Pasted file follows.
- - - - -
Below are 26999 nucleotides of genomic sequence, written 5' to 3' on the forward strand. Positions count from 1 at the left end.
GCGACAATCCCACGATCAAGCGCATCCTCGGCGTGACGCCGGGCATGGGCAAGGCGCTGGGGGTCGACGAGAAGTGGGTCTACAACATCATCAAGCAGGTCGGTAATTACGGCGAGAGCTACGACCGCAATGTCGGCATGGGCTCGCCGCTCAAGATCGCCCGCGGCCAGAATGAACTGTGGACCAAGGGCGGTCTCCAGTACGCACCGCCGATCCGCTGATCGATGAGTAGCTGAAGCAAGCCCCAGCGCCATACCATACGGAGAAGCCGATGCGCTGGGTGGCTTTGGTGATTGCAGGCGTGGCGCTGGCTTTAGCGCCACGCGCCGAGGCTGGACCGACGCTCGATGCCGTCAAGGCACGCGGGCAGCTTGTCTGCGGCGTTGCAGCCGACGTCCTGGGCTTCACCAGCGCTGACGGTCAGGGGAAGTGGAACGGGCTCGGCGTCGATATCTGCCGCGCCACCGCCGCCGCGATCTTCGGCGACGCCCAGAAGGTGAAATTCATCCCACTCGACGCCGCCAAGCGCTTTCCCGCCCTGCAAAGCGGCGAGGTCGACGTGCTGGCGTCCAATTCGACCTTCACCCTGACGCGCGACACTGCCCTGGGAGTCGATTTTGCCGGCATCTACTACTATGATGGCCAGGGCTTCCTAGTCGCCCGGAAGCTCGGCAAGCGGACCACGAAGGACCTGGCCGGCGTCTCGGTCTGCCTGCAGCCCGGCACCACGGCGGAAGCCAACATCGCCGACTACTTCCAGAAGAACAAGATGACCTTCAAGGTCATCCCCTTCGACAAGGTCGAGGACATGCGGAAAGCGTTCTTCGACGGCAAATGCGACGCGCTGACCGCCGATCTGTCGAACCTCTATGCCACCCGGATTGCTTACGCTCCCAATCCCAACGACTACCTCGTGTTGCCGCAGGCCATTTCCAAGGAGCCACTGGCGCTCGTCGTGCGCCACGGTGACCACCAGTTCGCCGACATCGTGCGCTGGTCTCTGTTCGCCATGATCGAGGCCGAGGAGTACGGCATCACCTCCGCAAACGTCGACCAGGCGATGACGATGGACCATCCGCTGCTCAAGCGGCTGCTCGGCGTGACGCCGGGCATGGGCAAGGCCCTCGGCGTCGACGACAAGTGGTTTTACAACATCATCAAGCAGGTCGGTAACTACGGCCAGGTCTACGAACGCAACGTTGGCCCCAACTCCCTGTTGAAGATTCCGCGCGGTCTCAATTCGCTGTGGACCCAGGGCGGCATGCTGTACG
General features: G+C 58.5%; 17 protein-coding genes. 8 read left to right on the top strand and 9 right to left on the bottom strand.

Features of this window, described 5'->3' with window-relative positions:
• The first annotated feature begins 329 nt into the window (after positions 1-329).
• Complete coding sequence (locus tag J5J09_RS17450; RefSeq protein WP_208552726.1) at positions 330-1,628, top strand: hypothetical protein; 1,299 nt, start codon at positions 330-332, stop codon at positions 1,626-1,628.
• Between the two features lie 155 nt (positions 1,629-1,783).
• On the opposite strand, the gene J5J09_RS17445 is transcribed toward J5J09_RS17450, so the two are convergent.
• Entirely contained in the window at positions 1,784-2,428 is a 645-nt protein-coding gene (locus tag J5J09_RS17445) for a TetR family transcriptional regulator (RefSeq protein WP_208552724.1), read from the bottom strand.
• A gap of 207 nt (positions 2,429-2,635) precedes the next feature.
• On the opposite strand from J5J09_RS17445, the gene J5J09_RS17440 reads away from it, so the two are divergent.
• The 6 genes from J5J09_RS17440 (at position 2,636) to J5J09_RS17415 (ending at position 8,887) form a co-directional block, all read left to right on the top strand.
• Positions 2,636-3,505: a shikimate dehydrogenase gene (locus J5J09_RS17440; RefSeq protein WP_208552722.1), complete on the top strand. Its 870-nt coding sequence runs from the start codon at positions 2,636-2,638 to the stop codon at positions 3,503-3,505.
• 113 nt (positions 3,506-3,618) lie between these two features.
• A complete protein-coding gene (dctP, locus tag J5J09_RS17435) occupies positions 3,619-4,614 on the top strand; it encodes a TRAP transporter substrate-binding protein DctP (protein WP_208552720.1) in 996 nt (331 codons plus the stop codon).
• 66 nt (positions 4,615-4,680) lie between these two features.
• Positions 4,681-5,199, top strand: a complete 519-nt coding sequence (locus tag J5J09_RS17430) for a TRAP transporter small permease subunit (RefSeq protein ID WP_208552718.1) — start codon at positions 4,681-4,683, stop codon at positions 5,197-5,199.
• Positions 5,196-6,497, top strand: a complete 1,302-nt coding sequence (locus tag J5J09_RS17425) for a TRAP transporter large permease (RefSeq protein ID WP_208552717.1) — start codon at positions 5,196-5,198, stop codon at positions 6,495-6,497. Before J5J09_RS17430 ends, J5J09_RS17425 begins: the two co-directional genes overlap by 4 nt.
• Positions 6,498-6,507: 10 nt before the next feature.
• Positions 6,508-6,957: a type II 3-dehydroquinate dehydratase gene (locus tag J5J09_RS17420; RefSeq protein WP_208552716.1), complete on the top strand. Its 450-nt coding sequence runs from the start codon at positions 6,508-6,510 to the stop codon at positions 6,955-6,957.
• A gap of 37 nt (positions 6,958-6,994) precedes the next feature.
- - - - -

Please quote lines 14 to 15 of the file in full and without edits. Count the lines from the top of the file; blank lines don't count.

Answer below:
• 113 nt (positions 3,506-3,618) lie between these two features.
• A complete protein-coding gene (dctP, locus tag J5J09_RS17435) occupies positions 3,619-4,614 on the top strand; it encodes a TRAP transporter substrate-binding protein DctP (protein WP_208552720.1) in 996 nt (331 codons plus the stop codon).